Winter motivation: how to keep pupils motivated
The thwack of a football hitting your thigh during a wet PE lesson, or a netball bending back your yet to be warmed up fingers. All the little bumps and scrapes are ten times worse when cold, wet and not yet in the zone. No wonder getting children motivated in the winter months is that much harder!
Children are much less likely to spend time exercising outside of school activities as well. A US study suggested that activity levels in winter drop by as much as 15%. The evenings are shorter, and the prospect of playing indoors is much more appealing. This often corresponds to an increase in calories as well, especially around the festive season.
The first tip comes from counselling psychotherapist Dr Karen Phillip – make sure appropriate kit is provided! Thick socks, tracksuits and warm, waterproof footware are a must. Knowing they will be warm on the pitch from the start of the session will go a long way to motivate children to get out of the door.
Keeping students actively involved in sports in winter will produce a halo of positive effects on mood, attention in other classes and ultimately in academic achievement.
So how do we keep motivation high?
If you are playing outdoors, structure the sessions well. Sport specific warmups are an essential component. When the weather is cold, this is even more true. For most winter sports such as football, rugby, hockey and netball shuttle-runs done with increasing intensity are a great way to start. You can then focus on more movement specific warmups and light positional drills.
Have you noticed the more adept players are often most engaged on the field, are more likely to be active during the game and seem to be enjoying themselves more? It is no surprise, but it also means we need to focus in getting the whole group into that mindset. Having a team talk before the session or asking some of the natural leaders to help motivate the less inclined can go a long way.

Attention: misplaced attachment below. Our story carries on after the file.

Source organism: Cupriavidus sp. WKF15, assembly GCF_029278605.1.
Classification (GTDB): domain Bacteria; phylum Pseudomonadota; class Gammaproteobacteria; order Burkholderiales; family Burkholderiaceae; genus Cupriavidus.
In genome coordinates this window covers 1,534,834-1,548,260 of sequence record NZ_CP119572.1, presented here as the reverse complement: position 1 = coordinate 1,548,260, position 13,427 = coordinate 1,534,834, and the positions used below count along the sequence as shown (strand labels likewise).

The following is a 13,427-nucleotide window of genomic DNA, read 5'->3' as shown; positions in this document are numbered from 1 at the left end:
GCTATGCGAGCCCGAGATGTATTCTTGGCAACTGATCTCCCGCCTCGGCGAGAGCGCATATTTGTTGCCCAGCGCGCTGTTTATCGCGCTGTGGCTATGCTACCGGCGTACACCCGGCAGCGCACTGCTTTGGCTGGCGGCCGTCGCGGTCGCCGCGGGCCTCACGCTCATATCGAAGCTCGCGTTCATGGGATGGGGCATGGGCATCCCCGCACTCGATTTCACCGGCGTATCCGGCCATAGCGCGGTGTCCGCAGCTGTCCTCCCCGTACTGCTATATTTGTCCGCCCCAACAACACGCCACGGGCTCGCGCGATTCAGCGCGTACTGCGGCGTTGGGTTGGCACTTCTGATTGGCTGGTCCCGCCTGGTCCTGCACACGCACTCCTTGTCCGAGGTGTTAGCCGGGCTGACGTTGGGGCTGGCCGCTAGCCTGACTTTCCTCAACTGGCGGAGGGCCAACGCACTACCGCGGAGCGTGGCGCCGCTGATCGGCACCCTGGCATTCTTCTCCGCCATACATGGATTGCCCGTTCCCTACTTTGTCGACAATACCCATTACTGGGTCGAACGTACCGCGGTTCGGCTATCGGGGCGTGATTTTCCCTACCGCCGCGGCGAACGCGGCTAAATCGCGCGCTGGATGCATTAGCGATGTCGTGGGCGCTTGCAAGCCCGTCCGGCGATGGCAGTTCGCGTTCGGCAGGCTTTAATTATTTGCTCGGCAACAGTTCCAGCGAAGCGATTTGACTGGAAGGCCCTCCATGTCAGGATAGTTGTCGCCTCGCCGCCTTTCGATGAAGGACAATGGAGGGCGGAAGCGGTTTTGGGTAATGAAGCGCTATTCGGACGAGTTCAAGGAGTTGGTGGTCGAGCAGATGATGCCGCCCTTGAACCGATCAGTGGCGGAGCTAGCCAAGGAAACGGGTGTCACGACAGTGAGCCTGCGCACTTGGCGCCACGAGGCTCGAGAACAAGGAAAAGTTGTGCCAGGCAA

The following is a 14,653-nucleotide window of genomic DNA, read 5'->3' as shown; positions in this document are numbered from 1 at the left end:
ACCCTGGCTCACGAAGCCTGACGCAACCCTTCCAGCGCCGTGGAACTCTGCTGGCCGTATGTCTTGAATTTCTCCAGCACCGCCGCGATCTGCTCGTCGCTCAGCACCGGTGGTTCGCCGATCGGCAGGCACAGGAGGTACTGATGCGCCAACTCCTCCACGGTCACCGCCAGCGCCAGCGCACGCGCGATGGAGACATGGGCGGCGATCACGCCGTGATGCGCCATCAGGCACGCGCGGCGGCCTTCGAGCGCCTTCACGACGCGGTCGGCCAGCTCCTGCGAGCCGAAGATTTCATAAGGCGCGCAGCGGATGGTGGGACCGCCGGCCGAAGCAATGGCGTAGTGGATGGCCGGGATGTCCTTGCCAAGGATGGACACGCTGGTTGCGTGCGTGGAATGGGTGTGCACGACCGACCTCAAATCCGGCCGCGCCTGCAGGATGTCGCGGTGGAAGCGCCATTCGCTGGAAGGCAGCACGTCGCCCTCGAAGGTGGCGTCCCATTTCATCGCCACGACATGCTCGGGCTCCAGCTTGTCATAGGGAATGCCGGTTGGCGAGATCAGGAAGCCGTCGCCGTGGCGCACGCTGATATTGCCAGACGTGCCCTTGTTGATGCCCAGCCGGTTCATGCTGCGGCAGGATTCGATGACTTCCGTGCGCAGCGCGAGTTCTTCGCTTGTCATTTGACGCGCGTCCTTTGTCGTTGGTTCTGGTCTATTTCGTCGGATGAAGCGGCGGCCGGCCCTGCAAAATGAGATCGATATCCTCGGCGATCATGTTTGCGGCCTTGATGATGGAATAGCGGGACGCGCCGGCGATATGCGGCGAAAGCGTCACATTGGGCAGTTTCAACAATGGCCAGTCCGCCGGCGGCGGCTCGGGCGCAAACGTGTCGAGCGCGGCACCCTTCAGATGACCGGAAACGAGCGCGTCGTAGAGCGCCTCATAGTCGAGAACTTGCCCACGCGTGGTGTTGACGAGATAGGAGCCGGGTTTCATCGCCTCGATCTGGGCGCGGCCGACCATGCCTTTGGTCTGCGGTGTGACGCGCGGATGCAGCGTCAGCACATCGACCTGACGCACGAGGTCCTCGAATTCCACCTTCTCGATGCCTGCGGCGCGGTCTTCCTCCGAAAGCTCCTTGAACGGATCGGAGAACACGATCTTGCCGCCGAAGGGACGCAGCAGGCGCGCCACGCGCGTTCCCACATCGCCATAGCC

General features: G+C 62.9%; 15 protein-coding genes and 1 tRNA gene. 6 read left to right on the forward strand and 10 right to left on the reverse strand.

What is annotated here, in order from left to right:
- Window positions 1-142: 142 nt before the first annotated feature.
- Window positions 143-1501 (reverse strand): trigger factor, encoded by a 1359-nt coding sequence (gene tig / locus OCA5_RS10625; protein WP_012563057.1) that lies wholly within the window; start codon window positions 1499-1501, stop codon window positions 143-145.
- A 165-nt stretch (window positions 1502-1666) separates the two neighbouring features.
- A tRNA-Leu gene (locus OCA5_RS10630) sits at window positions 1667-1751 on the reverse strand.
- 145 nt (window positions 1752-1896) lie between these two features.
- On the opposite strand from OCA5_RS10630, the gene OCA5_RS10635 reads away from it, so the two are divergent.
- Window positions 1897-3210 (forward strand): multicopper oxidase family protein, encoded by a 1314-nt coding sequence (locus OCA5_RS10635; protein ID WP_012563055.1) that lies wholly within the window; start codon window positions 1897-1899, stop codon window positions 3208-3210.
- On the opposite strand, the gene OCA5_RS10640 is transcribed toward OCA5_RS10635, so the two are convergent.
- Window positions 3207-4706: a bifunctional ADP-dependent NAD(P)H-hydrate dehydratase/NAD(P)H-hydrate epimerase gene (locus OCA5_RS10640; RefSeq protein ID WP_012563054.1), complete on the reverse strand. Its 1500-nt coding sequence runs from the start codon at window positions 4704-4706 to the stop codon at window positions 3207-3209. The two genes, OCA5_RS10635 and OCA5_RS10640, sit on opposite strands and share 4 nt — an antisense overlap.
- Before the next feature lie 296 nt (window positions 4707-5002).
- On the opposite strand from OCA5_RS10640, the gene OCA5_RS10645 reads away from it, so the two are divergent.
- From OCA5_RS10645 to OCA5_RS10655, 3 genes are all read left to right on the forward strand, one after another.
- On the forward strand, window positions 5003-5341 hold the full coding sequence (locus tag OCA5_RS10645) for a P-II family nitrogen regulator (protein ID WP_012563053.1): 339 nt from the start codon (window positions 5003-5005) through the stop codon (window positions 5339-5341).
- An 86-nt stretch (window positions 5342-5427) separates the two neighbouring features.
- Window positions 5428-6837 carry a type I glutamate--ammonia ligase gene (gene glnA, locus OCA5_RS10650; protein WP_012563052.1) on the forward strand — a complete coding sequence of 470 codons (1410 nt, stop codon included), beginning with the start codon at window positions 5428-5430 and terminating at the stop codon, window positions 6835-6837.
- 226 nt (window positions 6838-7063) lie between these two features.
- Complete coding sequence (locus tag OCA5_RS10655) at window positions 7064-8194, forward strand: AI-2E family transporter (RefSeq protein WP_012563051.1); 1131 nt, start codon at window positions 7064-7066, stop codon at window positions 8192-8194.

It is also important to think about the mix of abilities. Some drills are better in mixed ability settings and some (especially in contact sports) are better separated.
Events as goals
A great way to maintain focus anytime of year is to have a clear goal. Sports events be that a tournament, or competition are the perfect way to do this. Specific timing for the goals is essential, with shorter term goals leading into a bigger goal. This could also build to an event or trip – a school sports tour for instance. Or if you have a school ski trip, then practice sessions on a dry slope in the term before are going to be more relevant than the term after. Seana Smith from Hello Sydney Kids suggests evoking a feeling of adventure amongst the students can really help to forge their collective identity and give them a great boost during the chillier months.
Most games that can be played outdoors can be played in some form indoors. Whether it is netball, or 5-a-side football you can find something that works. Winter can also be a good time to focus on less traditional sports. Climbing, ice skating swimming are all suited to the winter months. For the older students it can also be the perfect time to focus on a strength and conditioning phase in the gym.
Building towards an event can focus pupils (and teachers!). The time away is the icing on the cake. Children come back having experienced new things like exposure to a language, a new sport, breath-taking scenery or having made new friends. For some trips there will be the bonus of a boost to their vitamin D and improved fitness. If you are thinking of booking a school sports tour but are not sure of the best location or are stuck for ideas, our team can help make the trip memorable for all the right reasons.